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Cheers and fireworks mark the debut of Tampa Bay Times Forum

Published Jan. 1, 2012

TAMPA — Cheers and fireworks went up New Year's Eve as the home of the Tampa Bay Lightning and the site of the 2012 Republican National Convention made its debut under the new name the Tampa Bay Times Forum.

Renaming the venue coincided with the decision of the St. Petersburg Times, which bought the naming rights in 2002, to change its name today to the Tampa Bay Times.

Both Times and Lightning officials hailed the new name for its geographic inclusiveness.

"We're so proud this building name is now going to reflect the entire region which we serve," said Lightning chief executive officer Tod Leiweke at an unveiling ceremony before the Lightning's 5-2 victory over the Carolina Hurricanes on Saturday night.

"In the history of the Times and Tampa Bay this is an extraordinary day," Times chairman and CEO Paul Tash said.

"A decade ago, the St. Pete Times put its name on that building because we believe in Tampa Bay and in our role in it," Tash said. "Today we are taking an even larger step by changing the name both of the newspaper and of the building that bears its name.

"We were proud of that decision a decade ago. We are proud of this decision today. There are great things ahead, both for the Times and for Tampa Bay."

The change heartened fans who sometimes scratched their heads over why an iconic building in downtown Tampa was called the St. Pete Times Forum.

"It's great that they finally got the name right, because I know it caused some confusion back in the day," said fan Stephan Condill, 37, who attended graduate school at the University of South Florida and now lives in Orlando.

But it does more than that, local leaders say.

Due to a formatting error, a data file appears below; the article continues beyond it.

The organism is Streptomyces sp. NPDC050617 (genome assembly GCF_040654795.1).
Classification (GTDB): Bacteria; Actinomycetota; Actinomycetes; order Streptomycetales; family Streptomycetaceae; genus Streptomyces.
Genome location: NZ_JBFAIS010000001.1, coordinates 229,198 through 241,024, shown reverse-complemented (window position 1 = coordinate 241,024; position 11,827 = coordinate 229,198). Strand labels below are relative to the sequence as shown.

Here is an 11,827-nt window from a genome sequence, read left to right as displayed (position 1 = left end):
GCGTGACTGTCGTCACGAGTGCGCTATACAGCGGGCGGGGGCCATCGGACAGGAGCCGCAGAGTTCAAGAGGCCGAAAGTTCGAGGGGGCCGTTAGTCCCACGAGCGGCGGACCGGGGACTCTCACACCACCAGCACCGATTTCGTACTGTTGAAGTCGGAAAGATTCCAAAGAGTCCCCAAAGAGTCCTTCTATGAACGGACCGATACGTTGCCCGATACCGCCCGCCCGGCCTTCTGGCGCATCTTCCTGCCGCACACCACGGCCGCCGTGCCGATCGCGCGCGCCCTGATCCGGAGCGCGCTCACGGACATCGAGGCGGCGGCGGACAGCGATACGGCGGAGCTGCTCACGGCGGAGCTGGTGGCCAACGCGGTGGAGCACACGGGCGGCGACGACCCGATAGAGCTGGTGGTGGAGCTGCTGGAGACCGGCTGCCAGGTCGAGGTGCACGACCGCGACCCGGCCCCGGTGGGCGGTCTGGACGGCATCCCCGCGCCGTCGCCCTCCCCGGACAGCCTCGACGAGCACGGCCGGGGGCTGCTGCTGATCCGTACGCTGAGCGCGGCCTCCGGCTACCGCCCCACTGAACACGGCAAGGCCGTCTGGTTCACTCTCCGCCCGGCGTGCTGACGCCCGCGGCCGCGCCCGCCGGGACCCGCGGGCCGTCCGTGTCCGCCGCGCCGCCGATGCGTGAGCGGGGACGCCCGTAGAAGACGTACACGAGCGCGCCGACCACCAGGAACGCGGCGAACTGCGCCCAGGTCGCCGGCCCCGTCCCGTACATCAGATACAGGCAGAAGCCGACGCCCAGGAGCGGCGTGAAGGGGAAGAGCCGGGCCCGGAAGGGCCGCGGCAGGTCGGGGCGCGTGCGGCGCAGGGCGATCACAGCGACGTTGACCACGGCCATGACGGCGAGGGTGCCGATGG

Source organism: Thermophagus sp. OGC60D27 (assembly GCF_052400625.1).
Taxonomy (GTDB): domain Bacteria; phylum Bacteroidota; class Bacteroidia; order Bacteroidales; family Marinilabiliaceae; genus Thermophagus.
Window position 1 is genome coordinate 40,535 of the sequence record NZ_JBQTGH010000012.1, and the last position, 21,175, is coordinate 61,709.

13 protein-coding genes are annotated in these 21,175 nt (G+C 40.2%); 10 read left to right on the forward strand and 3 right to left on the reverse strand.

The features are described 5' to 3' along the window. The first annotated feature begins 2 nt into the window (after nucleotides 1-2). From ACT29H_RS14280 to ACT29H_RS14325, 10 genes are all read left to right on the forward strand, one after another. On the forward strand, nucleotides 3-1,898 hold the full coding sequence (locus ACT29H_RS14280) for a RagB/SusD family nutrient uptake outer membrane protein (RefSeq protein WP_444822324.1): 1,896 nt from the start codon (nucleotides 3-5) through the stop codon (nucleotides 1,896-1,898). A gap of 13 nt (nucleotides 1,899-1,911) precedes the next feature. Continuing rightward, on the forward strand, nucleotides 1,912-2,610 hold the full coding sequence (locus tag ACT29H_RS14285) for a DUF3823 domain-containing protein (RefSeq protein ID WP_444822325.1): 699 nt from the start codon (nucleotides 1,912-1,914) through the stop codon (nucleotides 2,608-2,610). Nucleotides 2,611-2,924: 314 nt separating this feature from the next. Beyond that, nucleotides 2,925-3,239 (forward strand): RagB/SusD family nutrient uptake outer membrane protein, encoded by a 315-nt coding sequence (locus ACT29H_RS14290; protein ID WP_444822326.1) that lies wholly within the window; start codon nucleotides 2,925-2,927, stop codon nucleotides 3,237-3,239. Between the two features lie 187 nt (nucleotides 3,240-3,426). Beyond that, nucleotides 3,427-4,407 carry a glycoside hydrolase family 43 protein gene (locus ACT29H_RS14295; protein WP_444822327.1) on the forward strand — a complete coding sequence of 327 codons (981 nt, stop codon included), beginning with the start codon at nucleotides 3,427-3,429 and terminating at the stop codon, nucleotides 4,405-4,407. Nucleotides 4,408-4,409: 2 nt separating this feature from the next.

When National Hockey League Hall of Famer and Lightning founder Phil Esposito first came to the bay area, he said the one thing he didn't understand was the divide between St. Petersburg and Tampa.

"But with the naming of this building, it really pulls it all together," Esposito said. "We're all in the same boat."

The county-owned hockey arena was built for the Lightning in 1996. When the Times bought the naming rights it became the first newspaper in the nation to put its name on a major sports and entertainment arena or stadium.

The original deal was valued at more than $30 million over the life of the 12-year contract. In November, the Lightning owners and the Times Publishing Co. announced the name change as well as an extension of the naming rights through 2018 on terms consistent with the current contract.

Leiweke welcomed the new name, plus a new logo for the arena, as a chance to build a national brand. It follows other changes ushered in by owner Jeff Vinik, including a privately funded $40 million renovation of the arena and a $10 million, five-year commitment from the Vinik Family Foundation and the Lightning Foundation to the Tampa Bay community.

"This year's going to be a banner year for this building," Leiweke said, with the NCAA men's hockey "Frozen Four" coming in April and the Republican National Convention on Aug. 27-30. "We have an opportunity to attract other great events."

Tampa Mayor Bob Buckhorn also applauded the name change.

"What it shows is that we are a region," he said. "We compete as a region. We live as a region. We succeed as a region. And this is just one more indication of that."

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